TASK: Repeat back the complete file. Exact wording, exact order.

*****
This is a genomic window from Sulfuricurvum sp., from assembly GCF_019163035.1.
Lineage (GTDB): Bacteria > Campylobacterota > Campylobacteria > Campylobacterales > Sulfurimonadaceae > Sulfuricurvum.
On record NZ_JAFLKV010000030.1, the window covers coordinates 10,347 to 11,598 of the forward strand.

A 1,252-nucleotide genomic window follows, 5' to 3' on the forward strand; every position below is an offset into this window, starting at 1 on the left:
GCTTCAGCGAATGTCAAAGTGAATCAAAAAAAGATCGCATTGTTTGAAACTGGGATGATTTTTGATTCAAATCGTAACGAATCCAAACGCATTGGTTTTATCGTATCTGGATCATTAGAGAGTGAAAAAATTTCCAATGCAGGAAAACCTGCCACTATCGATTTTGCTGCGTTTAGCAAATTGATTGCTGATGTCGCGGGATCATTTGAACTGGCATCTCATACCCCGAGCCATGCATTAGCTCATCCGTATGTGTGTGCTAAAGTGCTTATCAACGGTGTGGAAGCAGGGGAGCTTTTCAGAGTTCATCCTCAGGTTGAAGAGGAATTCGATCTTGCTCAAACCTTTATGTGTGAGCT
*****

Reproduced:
This is a genomic window from Sulfuricurvum sp., from assembly GCF_019163035.1.
Lineage (GTDB): Bacteria > Campylobacterota > Campylobacteria > Campylobacterales > Sulfurimonadaceae > Sulfuricurvum.
On record NZ_JAFLKV010000030.1, the window covers coordinates 10,347 to 11,598 of the forward strand.

A 1,252-nucleotide genomic window follows, 5' to 3' on the forward strand; every position below is an offset into this window, starting at 1 on the left:
GCTTCAGCGAATGTCAAAGTGAATCAAAAAAAGATCGCATTGTTTGAAACTGGGATGATTTTTGATTCAAATCGTAACGAATCCAAACGCATTGGTTTTATCGTATCTGGATCATTAGAGAGTGAAAAAATTTCCAATGCAGGAAAACCTGCCACTATCGATTTTGCTGCGTTTAGCAAATTGATTGCTGATGTCGCGGGATCATTTGAACTGGCATCTCATACCCCGAGCCATGCATTAGCTCATCCGTATGTGTGTGCTAAAGTGCTTATCAACGGTGTGGAAGCAGGGGAGCTTTTCAGAGTTCATCCTCAGGTTGAAGAGGAATTCGATCTTGCTCAAACCTTTATGTGTGAGCT